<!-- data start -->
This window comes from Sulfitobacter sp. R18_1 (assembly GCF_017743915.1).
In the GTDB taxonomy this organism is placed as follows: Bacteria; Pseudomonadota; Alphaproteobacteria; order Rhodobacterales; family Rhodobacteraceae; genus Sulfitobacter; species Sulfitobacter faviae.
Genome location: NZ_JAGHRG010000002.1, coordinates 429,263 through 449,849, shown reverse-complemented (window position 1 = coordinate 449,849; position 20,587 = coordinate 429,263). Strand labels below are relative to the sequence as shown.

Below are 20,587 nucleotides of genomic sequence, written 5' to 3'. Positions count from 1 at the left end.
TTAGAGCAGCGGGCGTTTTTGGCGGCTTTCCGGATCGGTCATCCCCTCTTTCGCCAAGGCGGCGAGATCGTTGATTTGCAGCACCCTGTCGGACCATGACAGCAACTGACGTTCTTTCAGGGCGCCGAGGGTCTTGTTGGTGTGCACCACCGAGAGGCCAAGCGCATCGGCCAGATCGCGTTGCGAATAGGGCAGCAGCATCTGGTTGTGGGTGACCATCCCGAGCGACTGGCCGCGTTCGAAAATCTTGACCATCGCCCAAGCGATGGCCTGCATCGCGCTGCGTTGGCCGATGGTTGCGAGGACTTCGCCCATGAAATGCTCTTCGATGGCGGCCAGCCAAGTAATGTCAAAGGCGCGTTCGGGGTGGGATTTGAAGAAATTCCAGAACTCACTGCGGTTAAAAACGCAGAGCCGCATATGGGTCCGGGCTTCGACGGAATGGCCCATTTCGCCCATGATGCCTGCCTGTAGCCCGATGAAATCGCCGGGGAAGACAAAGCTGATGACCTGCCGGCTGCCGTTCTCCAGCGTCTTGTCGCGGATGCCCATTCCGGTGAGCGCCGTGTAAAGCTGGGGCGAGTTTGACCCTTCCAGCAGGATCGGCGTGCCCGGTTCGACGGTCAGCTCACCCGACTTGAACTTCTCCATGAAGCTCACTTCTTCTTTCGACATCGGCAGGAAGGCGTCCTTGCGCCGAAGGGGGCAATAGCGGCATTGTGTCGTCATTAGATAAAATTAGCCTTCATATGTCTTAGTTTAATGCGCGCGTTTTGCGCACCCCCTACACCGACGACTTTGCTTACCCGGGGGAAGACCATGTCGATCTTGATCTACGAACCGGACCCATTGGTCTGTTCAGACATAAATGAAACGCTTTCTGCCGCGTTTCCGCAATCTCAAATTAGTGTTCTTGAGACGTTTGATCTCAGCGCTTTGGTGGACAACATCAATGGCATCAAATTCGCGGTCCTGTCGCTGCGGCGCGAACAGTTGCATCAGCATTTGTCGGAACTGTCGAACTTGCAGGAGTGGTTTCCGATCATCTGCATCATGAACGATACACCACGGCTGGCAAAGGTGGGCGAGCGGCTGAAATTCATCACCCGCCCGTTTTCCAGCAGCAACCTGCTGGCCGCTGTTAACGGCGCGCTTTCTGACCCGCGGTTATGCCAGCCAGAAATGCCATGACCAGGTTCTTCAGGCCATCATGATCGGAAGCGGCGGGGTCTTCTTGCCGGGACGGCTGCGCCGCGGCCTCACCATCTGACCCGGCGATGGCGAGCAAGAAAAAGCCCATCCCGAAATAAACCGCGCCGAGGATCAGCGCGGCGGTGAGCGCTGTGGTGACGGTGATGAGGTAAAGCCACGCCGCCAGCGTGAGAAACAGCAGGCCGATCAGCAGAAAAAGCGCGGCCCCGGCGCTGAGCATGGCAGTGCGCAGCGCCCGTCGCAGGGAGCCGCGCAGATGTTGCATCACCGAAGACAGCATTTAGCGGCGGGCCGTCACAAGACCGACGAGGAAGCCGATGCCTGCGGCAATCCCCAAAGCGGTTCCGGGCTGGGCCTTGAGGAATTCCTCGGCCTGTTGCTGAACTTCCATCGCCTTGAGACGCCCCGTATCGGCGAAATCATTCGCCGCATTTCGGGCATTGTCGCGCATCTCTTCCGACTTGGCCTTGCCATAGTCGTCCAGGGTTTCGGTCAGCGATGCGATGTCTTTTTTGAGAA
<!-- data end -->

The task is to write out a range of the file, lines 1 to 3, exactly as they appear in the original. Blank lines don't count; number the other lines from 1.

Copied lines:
This window comes from Sulfitobacter sp. R18_1 (assembly GCF_017743915.1).
In the GTDB taxonomy this organism is placed as follows: Bacteria; Pseudomonadota; Alphaproteobacteria; order Rhodobacterales; family Rhodobacteraceae; genus Sulfitobacter; species Sulfitobacter faviae.
Genome location: NZ_JAGHRG010000002.1, coordinates 429,263 through 449,849, shown reverse-complemented (window position 1 = coordinate 449,849; position 20,587 = coordinate 429,263). Strand labels below are relative to the sequence as shown.